The lichen, sand – this Hinterland – it all belongs to me!”

Then he sung……

“Turn your face to the Hinterland wind,
Would you go where the Red Fox lies?
Would you come with me, would you run with me
Forever under autumn skies?”

Around his brow there glowed a crown – he laughed and bowed down low:-
“Before the Owners – there was I, and always have been so….”
Pure and low a note he sung, it shimmered through the air.
It carried hope and peace and love – no sense of discord there.

“Ownership and title deeds, concepts man invented-
Commit views to paper form, rights and laws cemented.
A hundred years, a thousand years, don’t forget your place
Among the dunes and shadows of this great and ancient place”.

The setting sun was in his eyes, auburn glints of light.
Was it the Fox beside me now? For in my dreamy sight,
I saw the night creep round the dunes and mingle with him there
“You’re not alone  – in lichen, sand and stone, I’m everywhere….”

Upon my brow I felt a touch, a gentle scented breeze:-
A blessing from the Great Red Fox – I fell upon my knees
Golden glitter, grains of sand, were swirling all around
The copper air was glowing with the song which echoed round:-

For he sung……..

“Turn your face to the Hinterland wind,
Would you go where the Red Fox lies?
Would you come with me, would you run with me
Forever under autumn skies?”

Donna Skelly,
Poet and Solicitor, Forres

Posted in News

Engage with the Land – Saturday 26th November 2016

It’s fun, it’s active, it’s sociable, it’s time spent together in nature doing good work!

Findhorn Hinterland Group Project

Maintaining our Woodland and Land

Work Party- Everyone invited, no experience needed.

Saturday 26th November from 09:30 – 12:00

Meeting Place: at the FHG work shed behind the Caddy’s House in Bag End on the edge of the woods (in case of doubt simply ask) – that’s the black dot marked “I” on the Hinterland Map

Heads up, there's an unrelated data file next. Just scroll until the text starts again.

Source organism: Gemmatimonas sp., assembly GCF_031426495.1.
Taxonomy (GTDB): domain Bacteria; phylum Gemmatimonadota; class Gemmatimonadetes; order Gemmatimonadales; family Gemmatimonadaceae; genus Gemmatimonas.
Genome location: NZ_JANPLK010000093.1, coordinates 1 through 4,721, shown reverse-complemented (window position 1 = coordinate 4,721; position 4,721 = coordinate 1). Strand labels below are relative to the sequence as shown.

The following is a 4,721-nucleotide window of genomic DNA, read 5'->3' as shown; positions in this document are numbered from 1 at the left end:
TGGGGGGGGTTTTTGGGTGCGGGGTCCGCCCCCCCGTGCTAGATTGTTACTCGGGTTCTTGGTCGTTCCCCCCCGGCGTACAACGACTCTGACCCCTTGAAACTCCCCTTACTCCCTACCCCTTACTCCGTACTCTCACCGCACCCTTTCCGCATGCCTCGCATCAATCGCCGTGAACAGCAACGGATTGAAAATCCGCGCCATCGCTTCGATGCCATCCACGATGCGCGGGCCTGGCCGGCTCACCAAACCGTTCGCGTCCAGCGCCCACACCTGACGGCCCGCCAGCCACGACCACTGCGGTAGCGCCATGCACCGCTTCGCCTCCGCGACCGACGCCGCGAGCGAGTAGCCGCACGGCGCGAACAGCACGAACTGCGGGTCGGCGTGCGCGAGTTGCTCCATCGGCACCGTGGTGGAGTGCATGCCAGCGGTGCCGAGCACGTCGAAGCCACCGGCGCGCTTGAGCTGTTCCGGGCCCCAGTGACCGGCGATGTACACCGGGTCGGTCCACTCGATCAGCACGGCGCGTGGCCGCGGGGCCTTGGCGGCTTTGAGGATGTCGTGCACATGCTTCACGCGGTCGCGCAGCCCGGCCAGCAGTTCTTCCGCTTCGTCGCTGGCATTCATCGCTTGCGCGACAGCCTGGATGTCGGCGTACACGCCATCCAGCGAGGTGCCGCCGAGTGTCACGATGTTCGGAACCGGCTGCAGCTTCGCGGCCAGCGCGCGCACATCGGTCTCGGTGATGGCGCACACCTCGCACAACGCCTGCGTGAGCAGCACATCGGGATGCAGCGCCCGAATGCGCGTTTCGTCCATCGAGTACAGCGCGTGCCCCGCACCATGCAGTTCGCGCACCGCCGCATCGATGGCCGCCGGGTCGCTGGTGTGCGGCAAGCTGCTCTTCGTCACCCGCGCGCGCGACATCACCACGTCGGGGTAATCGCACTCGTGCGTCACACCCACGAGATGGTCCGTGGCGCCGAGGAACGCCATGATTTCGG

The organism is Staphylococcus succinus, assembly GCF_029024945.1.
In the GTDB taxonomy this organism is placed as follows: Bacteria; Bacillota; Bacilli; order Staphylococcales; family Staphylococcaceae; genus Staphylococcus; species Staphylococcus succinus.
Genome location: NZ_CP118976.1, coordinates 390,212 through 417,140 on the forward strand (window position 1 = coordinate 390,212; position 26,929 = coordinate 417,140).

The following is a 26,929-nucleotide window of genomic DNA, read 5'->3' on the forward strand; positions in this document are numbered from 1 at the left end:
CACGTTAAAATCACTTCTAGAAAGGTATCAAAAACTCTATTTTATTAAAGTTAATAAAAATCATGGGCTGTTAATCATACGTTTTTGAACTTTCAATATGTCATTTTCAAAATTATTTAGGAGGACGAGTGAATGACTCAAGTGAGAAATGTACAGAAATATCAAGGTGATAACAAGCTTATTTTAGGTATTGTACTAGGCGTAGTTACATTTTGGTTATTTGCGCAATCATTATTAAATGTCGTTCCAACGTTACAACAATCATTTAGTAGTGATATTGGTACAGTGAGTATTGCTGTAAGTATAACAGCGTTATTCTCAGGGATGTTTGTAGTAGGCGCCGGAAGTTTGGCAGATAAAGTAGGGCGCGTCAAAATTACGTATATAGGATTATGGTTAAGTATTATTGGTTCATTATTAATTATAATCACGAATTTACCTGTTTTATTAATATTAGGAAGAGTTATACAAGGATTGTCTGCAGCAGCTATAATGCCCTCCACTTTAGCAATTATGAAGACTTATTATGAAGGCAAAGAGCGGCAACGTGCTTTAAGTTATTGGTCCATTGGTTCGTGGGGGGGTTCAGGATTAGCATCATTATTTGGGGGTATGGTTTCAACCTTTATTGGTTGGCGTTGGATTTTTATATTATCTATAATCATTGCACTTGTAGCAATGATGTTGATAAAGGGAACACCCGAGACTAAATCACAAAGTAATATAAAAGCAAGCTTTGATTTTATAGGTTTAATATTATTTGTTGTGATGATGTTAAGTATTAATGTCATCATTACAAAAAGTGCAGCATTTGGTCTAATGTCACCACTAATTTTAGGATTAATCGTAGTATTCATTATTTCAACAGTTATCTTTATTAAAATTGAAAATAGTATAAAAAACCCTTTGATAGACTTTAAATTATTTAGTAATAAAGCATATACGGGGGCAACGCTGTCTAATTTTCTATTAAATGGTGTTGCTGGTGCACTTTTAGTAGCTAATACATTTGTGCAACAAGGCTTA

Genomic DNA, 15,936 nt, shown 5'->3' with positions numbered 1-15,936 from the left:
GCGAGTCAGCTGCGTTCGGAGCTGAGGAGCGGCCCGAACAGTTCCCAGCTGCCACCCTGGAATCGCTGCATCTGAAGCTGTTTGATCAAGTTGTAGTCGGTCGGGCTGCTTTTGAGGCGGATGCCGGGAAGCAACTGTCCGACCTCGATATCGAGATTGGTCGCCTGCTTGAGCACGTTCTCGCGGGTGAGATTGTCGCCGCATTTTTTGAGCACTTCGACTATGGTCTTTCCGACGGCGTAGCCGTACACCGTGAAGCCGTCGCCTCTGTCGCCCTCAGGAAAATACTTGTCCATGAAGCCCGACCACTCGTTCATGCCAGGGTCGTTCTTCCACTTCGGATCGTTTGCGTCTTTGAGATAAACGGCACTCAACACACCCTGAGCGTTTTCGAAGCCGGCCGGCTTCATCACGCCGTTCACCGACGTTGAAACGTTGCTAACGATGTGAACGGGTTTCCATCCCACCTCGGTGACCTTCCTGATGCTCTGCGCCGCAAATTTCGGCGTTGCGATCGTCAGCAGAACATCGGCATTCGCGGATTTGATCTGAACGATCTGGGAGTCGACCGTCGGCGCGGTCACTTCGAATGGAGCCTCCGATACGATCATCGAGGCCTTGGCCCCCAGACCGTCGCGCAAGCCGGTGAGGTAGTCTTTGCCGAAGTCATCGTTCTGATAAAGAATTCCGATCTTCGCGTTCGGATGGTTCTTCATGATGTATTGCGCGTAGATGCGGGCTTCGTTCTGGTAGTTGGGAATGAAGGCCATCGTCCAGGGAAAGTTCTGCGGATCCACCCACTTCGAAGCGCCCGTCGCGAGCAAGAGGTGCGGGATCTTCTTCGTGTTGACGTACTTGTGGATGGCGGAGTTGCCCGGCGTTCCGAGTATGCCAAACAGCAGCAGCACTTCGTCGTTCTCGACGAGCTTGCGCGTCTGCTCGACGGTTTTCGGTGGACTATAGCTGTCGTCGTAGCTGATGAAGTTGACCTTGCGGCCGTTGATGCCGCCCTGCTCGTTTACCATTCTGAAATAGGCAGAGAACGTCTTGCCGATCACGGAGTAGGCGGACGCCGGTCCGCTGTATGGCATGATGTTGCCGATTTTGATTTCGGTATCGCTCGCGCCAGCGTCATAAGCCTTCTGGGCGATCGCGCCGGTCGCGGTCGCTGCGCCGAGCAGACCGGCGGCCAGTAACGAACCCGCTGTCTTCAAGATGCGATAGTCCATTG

Come along and join in the fun!

Posted in Get Involved

November 2016 News

Looking After What We Have.  It was good to see some new faces at the October event where about a dozen volunteers cleared the understory of the small new woodland next to the fireplace in the southeast corner of the green burial site.  The area now gives the feeling of what the present burial field might be like once burials have taken place and the trees that have been planted start to grow.

img_0667Before the weather turned colder and damper, father and son, Will and Frances Lawrence, arrived.  They have been camping out in the woods these past weeks and helping out when Frances has not been involved with Wild Things! events or training sessions.  They have been a splendid help in putting the bee hives to bed for the winter and starting to go through a mountain of old bee equipment, cleaning frames and helping chuck out what is too far gone.

Will and Frances have also been helping Kajedo, our land manager, who has been out using the new brush cutter maintaining and widening the semi-natural firebreak which is to the west of Wilkies Wood and to the north of what has been called Lyle’s Wood.  This is where Lyle Schnadt, main builder of the Community Centre and the Universal Hall at the Park and founder of the energy conservation company Weatherwise Homes (some of its work now taken on by local firm AES Solar), was buried in 2000.  His was the first green burial on the land and you can find out more about the story of how this came about by following this link.

p1030940Another annual maintenance task has been filling in the hollows and bumps of the forest track to the burial site and on up to the wind turbines.  The FHT receives a welcome income of over £300/year, a tenth of the amount paid to the Findhorn Foundation as rental for having the Findhorn Wind Park turbines on their land, for carrying out this task.

Hygeia Foundation Donation.  John Clausen, President and Director of this U.S. charity whose mission is “to promote respect for all life and awareness of the interconnectedness of all creation,” was impressed by the positive work of the FHT during a recent visit and has arranged for an initial donation of £500 to be gifted this year with further annual donations of at least £300.  These gifts are very much appreciated and will be used wisely to promote the work of the trust.  Thank you John and Hygeia!  More information about Hygeia can be found here.

img_0676Edible Woodland Garden.             The garden has been tidied up and has been in the process of being put to sleep for the winter. Finally the fence around the information boards has been brought alive with the construction of a wooden mosaic around them. George Paul, Will, Frances and Jonathan Caddy have had fun over a couple of sessions putting this all together so do have a look when you are up in that area.  Its not quite finished and the construction could lend itself to further artistic endeavour – if you are inspired do contact Kajedo at [email protected]